Background: Various methods are available to measure serum cholesterol concentrations. Of these, the cholesterol ester hydrolase (CEH)-cholesterol oxidase-peroxidase chromogenic method is widely used. However, this method has the disadvantage of interference by reducing substances. We developed and evaluated an endpoint assay for serum cholesterol, based on a CEH-cholesterol dehydrogenase (CDH)-ultraviolet method. Methods: Cholesterol esters are first hydrolyzed to free cholesterol by CEH. The free cholesterol is then reduced by CDH to cholest-4-ene-3-one with the simultaneous production of β-NADH from β-NAD+. At equilibrium, the CDH reaction gives incomplete conversion of cholesterol to cholest-4-ene-3-one. To overcome this disadvantage, we added hydrazine monohydrate to the reaction mixture to remove cholest-4-ene- 3-one, which allowed the reaction to proceed to completion and gave stoichiometric production of β-NADH from the reaction of β-NAD+ with cholesterol. Results: We tested whether the amount of cholesterol added was equivalent to the absorbance change of NADH at 340 nm with six aqueous samples. Recoveries were 97.1-100.3%. The reaction was linear up to 20.28 mmol/L. The mean within-day (n = 20) and between-day (n = 10) imprecision (CV) was 0.29-0.43% and 0.22-0.61%, respectively. No interference by bilirubin, hemoglobin, ascorbic acid, and other reducing agents was observed. The equation obtained in comparison with the modified Abell-Levy-Brodie- Kendall method was: y = 0.992x - 0.0058 mmol/L; r = 0.997; S(y|x) = 0.117 mmol/L; n = 50. Conclusion: This method is an accurate, reliable method for serum cholesterol analysis and is amenable to automation.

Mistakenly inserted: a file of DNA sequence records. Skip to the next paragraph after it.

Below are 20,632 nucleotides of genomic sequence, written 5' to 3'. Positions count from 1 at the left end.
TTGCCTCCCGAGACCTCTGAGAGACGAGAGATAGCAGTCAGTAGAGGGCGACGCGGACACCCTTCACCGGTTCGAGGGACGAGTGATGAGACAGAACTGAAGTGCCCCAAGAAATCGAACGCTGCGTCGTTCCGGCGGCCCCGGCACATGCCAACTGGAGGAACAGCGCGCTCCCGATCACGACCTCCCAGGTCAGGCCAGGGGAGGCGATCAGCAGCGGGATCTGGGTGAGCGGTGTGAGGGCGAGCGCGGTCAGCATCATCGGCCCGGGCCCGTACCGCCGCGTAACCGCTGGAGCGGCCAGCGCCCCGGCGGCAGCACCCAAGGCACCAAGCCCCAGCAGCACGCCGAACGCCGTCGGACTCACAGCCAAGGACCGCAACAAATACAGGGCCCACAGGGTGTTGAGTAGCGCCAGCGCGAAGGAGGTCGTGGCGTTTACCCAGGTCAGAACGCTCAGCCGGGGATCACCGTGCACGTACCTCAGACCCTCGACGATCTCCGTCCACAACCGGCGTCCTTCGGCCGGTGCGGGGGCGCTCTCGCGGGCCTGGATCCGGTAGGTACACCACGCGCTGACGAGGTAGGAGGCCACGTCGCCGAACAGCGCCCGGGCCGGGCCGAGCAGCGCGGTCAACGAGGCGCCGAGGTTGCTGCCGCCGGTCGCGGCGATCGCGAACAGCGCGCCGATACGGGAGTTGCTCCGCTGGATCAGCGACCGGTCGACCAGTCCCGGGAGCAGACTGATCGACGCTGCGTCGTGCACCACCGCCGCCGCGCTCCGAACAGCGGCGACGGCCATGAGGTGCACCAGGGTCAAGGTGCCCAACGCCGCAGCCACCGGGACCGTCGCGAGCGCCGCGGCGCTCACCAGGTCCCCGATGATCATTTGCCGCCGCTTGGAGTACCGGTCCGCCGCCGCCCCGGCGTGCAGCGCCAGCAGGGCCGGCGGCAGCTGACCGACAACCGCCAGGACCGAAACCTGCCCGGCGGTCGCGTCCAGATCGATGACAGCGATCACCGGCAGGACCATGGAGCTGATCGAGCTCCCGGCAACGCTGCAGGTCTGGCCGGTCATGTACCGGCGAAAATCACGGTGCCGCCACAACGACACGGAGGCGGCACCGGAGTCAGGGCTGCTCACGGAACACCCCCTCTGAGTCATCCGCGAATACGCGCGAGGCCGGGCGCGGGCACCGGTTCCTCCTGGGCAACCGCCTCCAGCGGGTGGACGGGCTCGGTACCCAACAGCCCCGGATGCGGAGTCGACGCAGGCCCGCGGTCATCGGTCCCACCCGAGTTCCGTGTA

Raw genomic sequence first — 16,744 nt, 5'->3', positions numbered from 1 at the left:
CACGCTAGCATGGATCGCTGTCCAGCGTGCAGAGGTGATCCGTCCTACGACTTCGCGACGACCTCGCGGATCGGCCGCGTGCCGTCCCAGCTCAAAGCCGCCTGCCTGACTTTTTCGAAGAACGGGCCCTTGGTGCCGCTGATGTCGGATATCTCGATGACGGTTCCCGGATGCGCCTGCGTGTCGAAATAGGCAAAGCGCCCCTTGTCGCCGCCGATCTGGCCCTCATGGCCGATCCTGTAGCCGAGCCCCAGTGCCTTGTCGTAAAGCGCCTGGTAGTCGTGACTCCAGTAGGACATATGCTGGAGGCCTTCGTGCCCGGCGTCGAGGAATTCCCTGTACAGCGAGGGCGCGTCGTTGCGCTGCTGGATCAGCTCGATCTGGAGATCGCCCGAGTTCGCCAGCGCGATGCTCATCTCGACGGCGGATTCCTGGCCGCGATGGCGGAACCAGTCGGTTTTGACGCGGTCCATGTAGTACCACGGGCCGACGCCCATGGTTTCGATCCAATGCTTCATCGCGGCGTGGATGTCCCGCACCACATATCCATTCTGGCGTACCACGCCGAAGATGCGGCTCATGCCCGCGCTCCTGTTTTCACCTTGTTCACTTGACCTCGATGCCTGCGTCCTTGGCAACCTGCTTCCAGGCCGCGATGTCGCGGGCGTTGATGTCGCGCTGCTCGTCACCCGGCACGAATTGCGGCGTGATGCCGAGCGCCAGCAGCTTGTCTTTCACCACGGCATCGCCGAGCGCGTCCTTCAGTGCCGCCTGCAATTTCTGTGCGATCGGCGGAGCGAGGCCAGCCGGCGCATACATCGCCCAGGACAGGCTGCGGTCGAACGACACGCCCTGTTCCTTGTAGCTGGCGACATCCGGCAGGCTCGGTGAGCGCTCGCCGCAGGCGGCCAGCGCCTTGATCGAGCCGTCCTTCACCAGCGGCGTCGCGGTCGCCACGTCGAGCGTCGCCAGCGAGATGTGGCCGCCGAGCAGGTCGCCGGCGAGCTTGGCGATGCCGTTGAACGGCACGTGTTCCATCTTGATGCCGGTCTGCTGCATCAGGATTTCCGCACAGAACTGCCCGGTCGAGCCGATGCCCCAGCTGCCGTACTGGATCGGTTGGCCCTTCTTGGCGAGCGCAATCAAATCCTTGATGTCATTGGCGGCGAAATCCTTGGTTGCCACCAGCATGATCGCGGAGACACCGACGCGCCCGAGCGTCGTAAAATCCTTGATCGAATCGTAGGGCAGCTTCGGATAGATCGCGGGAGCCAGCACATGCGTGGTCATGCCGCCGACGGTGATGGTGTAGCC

All Science Journal Classification (ASJC) codes
- Clinical Biochemistry
- Biochemistry, medical